Recruiters have nailed the big three of social media: LinkedIn, Facebook, and Twitter, but going beyond the big three is the next step. Some of us were dragged into the social media world kicking and screaming. It has been derided and called a passing fad, but it has become apparent that social media in recruiting is effective, inexpensive, and … fun? Expanding your company’s reach via these newer social networks is the next natural step.
Think bigger … or smaller, whichever way you want to look at it. You’re expanding your reach through smaller outlets like Quora, Dribble, Github, Foursquare, and Instagram.
That best way to describe Quora is like Wikipedia with a Facebook twist or LinkedIn Q&A forums (but about everything). The gist of the site is a question-and-answer forum, but it likes to keep it clean and organized. As the collection of Q and As grows, it is monitored, edited, and organized by its users. Used optimally, the idea is that each question page should be the best resource for that topic formed by your peers. But how is this used in recruiting?
Quora enables you to take a deeper look into potential candidates. Other sites might scratch the surface, but Quora will highlight competitive intelligence, dialogue, and a reflective experience. When you can use a site to find relevant information about candidates, it’s a win. Quora is also a great way to follow passive candidates and their interactions.
Quora answers the question: Do they really know their stuff? For recruiting outside your comfort zone in highly technical fields or those above your pay grade, this can be invaluable, because there is the added benefit of the crowd up and down voting the answers.
For your own use, Quora can be a bit overwhelming in the beginning. This is a powerhouse of data that at first may take some time to navigate. But when you first sign on, you can choose to follow those on your Twitter, LinkedIn, and Facebook pages. You can refine your search and browse by specific topics. Quora is largely used by startup and tech folks for recruiting purposes but there are plenty of regular people who swap recipes, car tips, and more on this popular site.
Dribbble itself put it best when it said it is “Show and tell for designers.” All types of designers use this site to flaunt their work, process, and projects. Unlike Quora, which was not designed for recruiter and sourcing uses, Dribbble is for just that. It is meant to showcase work and generate leads for designers.
This is a niche site meant specifically for the professional networking of designers and their counterpart sourcers. For the purposes of the recruiter, you can instantly see a designer’s work. If you like what you see, you can then follow them on other networks, or go right in for a recruiting contact.
This one is for all things code. It too puts it best when it says it is a site for “powerful collaboration, review for code management, and open source and private development projects. Obviously, this is another niche site, but this one is for coders and developers. You get snapshots of coder insights, reviews, and work. Sites like these enable recruiters to save time and resources by giving them quick and easy to access samplings of candidates’ work, whether they’re passive or not.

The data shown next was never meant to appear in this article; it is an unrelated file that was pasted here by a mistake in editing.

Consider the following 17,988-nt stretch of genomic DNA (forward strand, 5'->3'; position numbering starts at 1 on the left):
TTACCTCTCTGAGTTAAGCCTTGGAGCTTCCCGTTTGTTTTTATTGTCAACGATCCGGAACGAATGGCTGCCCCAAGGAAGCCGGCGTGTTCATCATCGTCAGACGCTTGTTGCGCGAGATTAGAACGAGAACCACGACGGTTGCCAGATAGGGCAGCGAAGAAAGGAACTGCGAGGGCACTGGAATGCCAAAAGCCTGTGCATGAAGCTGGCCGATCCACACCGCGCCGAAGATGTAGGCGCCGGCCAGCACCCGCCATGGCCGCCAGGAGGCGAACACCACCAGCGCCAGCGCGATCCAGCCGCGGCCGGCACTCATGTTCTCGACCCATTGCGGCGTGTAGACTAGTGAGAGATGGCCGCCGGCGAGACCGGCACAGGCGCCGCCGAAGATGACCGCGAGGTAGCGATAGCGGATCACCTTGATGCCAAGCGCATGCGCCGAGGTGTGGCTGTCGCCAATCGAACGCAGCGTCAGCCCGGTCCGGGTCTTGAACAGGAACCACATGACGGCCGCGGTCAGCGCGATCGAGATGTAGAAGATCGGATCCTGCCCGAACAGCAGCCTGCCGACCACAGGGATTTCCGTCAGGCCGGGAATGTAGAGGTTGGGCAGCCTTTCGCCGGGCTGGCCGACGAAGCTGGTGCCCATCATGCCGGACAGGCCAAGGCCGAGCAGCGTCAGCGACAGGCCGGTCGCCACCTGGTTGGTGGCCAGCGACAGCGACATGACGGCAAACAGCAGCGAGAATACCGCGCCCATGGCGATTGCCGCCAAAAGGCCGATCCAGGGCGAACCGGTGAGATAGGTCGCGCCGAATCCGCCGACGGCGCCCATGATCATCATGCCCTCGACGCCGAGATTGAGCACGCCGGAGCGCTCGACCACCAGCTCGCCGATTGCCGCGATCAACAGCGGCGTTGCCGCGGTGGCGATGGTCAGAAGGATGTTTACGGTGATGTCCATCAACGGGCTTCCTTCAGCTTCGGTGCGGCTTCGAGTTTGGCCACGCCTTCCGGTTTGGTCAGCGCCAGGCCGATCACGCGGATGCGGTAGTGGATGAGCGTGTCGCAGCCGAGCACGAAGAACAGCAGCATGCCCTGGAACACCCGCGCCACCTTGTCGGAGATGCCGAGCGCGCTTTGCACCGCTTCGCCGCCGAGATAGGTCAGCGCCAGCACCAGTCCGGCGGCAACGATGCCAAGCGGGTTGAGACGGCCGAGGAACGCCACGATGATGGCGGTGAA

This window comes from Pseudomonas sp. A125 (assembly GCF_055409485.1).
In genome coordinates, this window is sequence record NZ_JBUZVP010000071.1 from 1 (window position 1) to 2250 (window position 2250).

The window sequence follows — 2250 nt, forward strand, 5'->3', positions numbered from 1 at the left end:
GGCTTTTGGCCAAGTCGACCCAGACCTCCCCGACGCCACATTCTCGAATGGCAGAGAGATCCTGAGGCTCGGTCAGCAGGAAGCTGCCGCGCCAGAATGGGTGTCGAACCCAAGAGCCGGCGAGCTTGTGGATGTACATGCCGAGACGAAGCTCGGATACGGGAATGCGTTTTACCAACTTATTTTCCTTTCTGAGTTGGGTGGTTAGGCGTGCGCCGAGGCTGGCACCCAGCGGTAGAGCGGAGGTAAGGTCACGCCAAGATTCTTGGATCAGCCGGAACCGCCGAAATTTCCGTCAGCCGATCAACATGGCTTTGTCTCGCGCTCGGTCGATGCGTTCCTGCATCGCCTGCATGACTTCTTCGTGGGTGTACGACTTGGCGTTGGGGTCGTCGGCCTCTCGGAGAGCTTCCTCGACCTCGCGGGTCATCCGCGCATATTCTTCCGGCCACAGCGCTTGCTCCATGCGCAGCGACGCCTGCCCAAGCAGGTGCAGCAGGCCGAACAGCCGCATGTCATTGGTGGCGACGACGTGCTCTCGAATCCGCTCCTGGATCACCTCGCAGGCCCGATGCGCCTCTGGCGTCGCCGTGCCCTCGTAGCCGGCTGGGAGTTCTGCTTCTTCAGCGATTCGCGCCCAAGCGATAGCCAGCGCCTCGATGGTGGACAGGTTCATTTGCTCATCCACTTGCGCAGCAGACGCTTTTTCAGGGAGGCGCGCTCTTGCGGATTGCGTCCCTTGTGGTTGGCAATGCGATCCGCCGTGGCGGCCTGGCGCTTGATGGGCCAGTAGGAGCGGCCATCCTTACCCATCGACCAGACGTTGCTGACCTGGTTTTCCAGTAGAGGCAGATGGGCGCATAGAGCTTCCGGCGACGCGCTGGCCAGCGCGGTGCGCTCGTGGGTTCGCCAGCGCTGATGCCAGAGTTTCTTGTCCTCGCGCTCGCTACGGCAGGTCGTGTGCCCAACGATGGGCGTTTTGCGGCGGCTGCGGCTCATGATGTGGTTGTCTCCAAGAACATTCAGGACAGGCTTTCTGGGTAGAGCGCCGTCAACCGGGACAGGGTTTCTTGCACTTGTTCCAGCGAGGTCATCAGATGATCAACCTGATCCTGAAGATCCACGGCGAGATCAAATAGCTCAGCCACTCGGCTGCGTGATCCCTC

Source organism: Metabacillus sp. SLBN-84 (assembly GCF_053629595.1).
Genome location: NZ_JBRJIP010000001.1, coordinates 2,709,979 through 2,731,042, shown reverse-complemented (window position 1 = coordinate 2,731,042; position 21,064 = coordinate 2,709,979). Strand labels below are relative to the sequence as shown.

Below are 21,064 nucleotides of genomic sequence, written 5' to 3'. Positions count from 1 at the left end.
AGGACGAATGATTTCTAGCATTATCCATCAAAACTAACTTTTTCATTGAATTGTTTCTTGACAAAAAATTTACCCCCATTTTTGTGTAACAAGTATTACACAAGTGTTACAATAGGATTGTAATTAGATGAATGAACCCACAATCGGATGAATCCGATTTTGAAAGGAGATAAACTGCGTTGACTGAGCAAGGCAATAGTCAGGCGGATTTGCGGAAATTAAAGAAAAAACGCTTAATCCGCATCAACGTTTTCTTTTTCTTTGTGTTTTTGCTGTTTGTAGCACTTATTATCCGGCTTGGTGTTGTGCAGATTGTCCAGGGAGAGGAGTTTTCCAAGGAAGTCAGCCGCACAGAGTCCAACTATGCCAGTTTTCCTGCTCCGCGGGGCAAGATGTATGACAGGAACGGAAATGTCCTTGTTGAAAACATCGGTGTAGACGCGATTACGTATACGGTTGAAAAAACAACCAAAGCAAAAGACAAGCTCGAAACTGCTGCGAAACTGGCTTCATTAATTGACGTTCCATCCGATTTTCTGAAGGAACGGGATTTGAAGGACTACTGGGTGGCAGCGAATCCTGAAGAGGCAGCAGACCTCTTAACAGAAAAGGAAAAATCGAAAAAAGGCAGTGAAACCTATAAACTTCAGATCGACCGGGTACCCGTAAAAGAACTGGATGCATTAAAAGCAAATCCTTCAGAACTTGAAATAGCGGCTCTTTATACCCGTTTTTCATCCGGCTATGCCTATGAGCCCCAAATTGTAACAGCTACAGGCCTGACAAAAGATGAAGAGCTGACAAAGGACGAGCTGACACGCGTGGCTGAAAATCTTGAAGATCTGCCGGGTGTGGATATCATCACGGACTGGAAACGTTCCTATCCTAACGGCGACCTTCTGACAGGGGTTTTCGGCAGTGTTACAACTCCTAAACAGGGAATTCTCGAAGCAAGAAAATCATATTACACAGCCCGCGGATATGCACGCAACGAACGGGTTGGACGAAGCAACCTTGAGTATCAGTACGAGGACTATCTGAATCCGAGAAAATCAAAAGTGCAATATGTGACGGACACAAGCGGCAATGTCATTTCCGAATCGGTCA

This is one of the more familiar ones. Followers are able to see your location check-ins with comment and pictures. The world can see your hangouts and what you have to say about them.
Obviously, this site wasn’t built for recruiters, but that is pretty irrelevant. As recruiters we have to figure out what we can get out of these tools. This is another great way to interact with candidates on a more personal level. This is not intended as a spy tool’ your profile should be full, updated, and you should actually check into places. It’s okay to be a real person. You are one.
For your use, you can see conferences people attend, if they telecommute, and where they spend their free time. If there are daily check-ins at the gym for instance, you might want to let them know about the gym facilities at the company in your recruitment contact. If their home is closer to the company than the one that they are currently at, that might also be something to highlight.
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If you haven’t heard of this one before, let us now redirect you to social media 101. Instagram was a hit from the get-go. It provides unique filters and easy sharing ability of pictures. Like other networks you follow and are followed back.
There was recently a fun story going around the Internet about a young college grad being offered her dream job via an Instagram picture. She followed ePrize throughout her college career and they followed her right back. The company was able to get a feel of her work, photography, and attitude. In turn, she was able to get a feel for the company culture and employer brand.
Knowing about sites like this and establishing a presence is the key to good recruiting. Just browsing won’t cut it. The best way to use these tools is to engage your community. Become a part of what they’re doing, interact, comment, and follow. There are endless possibilities with these easy to use tools. If you don’t know how to use them, or how to get started … Google it! Don’t shy away from the fun and exciting world of recruiting in social media simply because you’re stuck in your old-school ways. And furthermore, sites like these shouldn’t be ignored because of their “smaller reach,” but should be embraced for their niche and engaging qualities.